This is in part because of our involvement and interest in food, and in part because we were in the food-centric Bay Area, where an irresistible gustatory treat is just around every corner. But it is also because food is a powerful way to express our connection, love, and familial bonds.
What are your family food experiences?
At its best, family food is nurturance, culture, shared memories and experiences, and perhaps even a few genetic dispositions to like the taste of one thing and not another. But family, like everything, is a work in progress. People are added through marriage and children, subtracted through death and discord. People themselves change, discover new things, develop allergies and health issues, move across the world, grow older. All this is brought to the family kitchen and dining table where life's transitions are celebrated and traditions are established.
Food also helps to create family that is not necessarily connected through marriage or genes. Once again, breaking bread together, sharing the bounty of the harvest and each other's presence is a powerful bond for human beings.
It was a delight to share the amazing food of San Francisco with my family, especially my college-age nieces who are just discovering their own palates and unique food interests. Our on-going joke was that we kept discovering the Best Ever. Best Ever coffee? Blue Bottle. Best Ever fast food burger? In-n-Out. Restaurant Burger? Nopa. Chocolate croissant? Tartine. Best over-all meal? Greens at sunset.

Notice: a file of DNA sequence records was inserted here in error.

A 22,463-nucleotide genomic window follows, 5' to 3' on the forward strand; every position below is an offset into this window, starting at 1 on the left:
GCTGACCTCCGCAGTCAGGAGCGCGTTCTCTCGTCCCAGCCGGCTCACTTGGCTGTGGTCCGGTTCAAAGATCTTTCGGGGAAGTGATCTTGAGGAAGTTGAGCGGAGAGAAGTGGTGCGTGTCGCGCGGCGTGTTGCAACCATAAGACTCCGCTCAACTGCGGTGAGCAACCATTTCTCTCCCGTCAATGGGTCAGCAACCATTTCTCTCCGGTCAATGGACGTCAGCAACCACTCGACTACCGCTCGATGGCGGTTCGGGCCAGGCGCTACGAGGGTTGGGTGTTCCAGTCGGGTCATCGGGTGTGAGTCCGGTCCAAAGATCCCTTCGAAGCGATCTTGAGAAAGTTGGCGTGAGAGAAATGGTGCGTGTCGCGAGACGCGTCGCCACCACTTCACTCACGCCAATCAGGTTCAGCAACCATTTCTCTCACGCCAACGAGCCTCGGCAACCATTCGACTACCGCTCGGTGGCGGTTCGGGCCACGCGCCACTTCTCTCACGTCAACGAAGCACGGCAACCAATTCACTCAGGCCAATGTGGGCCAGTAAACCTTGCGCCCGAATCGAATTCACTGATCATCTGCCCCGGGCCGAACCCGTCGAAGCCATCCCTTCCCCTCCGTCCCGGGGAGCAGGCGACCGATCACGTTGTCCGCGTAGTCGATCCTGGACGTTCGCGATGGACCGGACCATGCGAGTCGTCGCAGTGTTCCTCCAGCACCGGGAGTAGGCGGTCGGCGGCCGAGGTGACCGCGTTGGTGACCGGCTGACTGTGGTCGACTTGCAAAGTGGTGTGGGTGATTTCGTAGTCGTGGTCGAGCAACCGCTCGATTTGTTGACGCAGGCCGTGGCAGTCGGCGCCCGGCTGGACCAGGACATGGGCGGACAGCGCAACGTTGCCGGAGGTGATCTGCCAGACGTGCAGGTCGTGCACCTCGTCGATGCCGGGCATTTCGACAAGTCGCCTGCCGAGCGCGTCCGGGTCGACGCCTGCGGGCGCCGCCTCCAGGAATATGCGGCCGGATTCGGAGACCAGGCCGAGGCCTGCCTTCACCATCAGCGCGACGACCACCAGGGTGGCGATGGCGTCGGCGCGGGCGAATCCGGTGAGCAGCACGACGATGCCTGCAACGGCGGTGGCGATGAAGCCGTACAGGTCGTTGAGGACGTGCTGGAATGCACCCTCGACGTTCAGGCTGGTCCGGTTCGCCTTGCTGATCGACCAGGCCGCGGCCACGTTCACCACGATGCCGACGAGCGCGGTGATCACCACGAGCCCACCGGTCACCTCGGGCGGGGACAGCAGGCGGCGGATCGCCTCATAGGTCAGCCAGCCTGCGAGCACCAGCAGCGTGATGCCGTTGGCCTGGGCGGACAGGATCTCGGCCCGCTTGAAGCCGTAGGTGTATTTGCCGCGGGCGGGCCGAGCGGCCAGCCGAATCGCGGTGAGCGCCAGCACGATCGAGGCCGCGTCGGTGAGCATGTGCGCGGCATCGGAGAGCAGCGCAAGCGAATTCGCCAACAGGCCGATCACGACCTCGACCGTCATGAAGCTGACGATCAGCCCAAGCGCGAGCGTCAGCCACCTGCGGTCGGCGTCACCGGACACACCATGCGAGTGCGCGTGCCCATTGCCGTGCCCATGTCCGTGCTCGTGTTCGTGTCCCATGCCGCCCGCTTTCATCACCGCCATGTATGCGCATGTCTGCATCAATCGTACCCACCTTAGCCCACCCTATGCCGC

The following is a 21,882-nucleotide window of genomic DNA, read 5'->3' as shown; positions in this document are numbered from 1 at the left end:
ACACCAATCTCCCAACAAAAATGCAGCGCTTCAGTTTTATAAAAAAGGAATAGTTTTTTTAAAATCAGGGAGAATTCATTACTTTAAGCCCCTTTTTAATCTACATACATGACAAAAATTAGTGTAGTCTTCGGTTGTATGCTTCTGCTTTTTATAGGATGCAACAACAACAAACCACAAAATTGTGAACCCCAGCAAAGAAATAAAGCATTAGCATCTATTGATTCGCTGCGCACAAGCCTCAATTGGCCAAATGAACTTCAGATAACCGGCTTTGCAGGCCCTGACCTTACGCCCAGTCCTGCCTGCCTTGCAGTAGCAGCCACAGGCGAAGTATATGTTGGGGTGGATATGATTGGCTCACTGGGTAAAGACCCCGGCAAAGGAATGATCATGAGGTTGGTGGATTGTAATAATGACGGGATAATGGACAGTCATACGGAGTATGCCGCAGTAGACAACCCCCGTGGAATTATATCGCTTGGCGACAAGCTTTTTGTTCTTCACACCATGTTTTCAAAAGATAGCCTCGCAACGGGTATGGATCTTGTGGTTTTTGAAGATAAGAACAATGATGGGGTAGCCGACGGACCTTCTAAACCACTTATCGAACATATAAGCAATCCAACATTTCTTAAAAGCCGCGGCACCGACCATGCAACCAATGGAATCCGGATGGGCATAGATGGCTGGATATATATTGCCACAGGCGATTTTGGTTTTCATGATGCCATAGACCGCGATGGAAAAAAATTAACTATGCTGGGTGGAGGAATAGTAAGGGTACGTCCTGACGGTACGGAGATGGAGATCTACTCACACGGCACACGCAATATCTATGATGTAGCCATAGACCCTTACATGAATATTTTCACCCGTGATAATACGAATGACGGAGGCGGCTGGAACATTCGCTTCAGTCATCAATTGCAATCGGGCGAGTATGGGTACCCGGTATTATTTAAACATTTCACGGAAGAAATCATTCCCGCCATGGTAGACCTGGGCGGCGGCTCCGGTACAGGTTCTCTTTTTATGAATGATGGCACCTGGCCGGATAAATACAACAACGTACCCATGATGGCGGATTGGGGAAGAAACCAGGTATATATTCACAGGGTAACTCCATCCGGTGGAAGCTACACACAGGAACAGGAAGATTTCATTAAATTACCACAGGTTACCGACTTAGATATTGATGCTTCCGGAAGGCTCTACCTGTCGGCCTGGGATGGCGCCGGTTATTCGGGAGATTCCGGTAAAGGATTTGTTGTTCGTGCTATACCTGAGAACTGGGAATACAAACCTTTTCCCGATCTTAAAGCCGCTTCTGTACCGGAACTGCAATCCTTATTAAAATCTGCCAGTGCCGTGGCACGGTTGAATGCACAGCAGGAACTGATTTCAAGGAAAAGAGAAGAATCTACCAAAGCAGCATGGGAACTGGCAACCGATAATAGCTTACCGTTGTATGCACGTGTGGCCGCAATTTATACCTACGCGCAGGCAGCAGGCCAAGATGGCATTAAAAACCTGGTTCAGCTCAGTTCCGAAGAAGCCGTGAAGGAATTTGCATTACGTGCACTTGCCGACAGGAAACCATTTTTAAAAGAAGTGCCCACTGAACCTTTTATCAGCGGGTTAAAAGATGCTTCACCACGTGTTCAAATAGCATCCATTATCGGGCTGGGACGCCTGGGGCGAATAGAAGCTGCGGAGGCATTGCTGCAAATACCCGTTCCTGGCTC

It is my hope that the sense memories of these tastes and smells and textures will stay with them and continue to weave magic into their lives. I probably won't be able to leave my nieces much in the way of material things, but if I've managed to share even the smallest drop of pleasure, sustenance, inspiration and delight in food and cooking, then I know I've been a decent aunt and can rest in peace: the family traditions will continue, and we will all be fed.
(Image: Dana Velden)